Our colleagues at CLAHRC YH/TaCT have been busy recently, researching into self management in those with Attention Deficit Hyperactivity Disorder.

Telehealth and Care Technologies (TaCT) Research Associate, Lauren Powell and colleagues Dr Jack Parker, Dr Val Harpin and Professor Sue Mawson, have published a paper in the Journal of Medical Internet Research (JMIR) which presents the development and creation of a set of guidelines. The guidelines aim to help develop technological interventions that aim to help young people with Attention Deficit Hyperactivity Disorder (ADHD) self manage their condition more effectively.

Read the abstract below to find out more and follow the link to the full article.

ABSTRACT

Background: Attention deficit hyperactivity disorder (ADHD) is a complex neurodevelopmental disorder characterized by inattention, hyperactivity, and impulsivity. ADHD can affect the individual, the individual’s family, and the community. ADHD is managed using pharmacological and nonpharmacological treatments, which principally involves others helping children and young people (CAYP) manage their ADHD rather than learning self-management strategies themselves. Over recent years, technological developments have meant that technology has been harnessed to create interventions to facilitate the self-management of ADHD in CAYP. Despite a clear potential to improve the effectiveness and personalization of interventions, there are currently no guidelines based on existing evidence or theories to underpin the development of technologies that aim to help CAYP self-manage their ADHD.

Objective: The aim of this study was to create evidence-based guidelines with key stakeholders who will provide recommendations for the future development of technological interventions, which aim to specifically facilitate the self-management of ADHD.

Methods: A realist evaluation (RE) approach was adopted over 5 phases. Phase 1 involved identifying propositions (or hypotheses) outlining what could work for such an intervention. Phase 2 involved the identification of existing middle-range theories of behavior change to underpin the propositions. Phase 3 involved the identification and development of context mechanism outcome configurations (CMOCs), which essentially state which elements of the intervention could be affected by which contexts and what the outcome of these could be. Phase 4 involved the validation and refinement of the propositions from phase 1 via interviews with key stakeholders (CAYP with ADHD, their parents and specialist clinicians). Phase 5 involved using information gathered during phases 1 to 4 to develop the guidelines.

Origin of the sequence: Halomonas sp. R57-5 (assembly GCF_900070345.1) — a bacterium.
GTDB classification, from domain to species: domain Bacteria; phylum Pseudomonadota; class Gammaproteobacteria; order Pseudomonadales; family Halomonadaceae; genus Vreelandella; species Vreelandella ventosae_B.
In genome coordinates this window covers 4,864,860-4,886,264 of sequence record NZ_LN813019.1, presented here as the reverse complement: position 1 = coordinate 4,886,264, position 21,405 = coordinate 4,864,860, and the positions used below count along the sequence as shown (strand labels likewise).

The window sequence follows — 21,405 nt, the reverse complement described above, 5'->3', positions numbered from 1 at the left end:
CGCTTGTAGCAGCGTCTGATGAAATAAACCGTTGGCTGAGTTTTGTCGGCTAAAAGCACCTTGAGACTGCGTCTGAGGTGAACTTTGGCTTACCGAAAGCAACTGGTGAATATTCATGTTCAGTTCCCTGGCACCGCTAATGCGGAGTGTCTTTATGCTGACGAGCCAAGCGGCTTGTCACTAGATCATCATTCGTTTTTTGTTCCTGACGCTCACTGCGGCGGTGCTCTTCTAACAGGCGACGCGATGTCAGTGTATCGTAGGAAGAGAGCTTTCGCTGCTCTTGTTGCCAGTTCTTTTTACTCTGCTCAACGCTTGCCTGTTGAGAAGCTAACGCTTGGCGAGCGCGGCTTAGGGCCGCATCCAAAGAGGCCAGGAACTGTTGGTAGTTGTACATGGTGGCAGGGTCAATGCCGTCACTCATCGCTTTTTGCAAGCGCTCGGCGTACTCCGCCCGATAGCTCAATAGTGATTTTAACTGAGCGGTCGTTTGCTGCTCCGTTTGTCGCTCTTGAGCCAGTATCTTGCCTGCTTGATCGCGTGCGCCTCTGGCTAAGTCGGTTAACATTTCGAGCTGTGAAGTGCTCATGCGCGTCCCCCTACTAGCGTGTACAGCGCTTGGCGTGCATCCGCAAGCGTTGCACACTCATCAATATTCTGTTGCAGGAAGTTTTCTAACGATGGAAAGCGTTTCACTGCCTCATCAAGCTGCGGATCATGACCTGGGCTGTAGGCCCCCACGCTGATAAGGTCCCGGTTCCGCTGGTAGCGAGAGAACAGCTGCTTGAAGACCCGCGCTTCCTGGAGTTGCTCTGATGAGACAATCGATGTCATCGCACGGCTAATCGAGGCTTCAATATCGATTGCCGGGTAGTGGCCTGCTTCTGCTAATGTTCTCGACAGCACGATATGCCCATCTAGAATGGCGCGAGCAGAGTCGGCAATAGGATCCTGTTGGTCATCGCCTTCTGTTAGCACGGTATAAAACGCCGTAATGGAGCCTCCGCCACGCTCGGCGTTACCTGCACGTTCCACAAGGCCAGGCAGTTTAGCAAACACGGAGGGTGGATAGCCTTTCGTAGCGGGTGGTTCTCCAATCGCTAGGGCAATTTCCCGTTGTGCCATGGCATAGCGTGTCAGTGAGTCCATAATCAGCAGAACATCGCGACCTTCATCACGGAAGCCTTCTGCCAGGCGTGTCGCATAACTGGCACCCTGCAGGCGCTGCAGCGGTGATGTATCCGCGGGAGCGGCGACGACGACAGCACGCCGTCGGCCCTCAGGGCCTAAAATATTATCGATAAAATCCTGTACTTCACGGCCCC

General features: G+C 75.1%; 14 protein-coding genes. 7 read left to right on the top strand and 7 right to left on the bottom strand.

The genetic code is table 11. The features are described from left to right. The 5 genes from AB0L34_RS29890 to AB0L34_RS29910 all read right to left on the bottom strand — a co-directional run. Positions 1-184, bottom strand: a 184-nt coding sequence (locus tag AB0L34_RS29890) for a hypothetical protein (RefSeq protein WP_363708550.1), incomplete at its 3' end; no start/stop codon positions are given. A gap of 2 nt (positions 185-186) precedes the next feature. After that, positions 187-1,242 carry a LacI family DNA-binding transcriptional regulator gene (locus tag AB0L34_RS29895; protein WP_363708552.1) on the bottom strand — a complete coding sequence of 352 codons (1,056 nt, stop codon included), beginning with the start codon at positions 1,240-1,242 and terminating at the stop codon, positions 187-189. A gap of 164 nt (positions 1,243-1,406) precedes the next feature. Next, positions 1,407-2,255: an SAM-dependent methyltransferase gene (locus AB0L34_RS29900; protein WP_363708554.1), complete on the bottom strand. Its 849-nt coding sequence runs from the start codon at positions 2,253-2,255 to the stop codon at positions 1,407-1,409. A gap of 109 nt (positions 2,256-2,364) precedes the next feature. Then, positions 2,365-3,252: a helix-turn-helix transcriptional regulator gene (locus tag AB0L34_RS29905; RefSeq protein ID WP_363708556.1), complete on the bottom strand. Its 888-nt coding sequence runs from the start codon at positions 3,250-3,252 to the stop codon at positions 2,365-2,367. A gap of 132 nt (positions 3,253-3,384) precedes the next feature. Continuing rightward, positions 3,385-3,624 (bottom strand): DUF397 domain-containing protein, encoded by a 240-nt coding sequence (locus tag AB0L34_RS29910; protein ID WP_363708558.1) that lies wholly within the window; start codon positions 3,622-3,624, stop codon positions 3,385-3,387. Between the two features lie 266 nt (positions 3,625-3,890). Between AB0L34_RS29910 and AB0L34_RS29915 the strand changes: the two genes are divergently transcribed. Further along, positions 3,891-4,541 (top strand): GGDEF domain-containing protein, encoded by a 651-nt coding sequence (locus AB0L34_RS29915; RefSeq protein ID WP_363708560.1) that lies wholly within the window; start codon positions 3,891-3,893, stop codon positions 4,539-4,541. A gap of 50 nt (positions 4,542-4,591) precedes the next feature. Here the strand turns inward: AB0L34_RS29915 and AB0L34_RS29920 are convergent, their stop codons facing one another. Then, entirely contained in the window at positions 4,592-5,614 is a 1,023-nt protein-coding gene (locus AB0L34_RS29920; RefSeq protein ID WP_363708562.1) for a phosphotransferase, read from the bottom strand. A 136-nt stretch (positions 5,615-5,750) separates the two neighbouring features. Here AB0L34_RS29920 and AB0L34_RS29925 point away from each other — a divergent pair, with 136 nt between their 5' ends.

Results: A total of 6 specialist clinicians, 8 parents, and 7 CAYP were recruited to this study. Overall, 7 key themes were identified: (1) positive rewarding feedback, (2) downloadable gaming resources, (3) personalizable and adaptable components, (4) psychoeducation component, (5) integration of self-management strategies, (6) goal setting, and (7) context (environmental and personal). The identified mechanisms interacted with the variable contexts in which a complex technological intervention of this nature could be delivered.

Conclusions: Complex intervention development for complex populations such as CAYP with ADHD should adopt methods such as RE, to account for the context it is delivered in, and co-design, which involves developing the intervention in partnership with key stakeholders to increase the likelihood that the intervention will succeed. The development of the guidelines outlined in this paper could be used for the future development of technologies that aim to facilitate self-management in CAYP with ADHD.

The full article is Available here.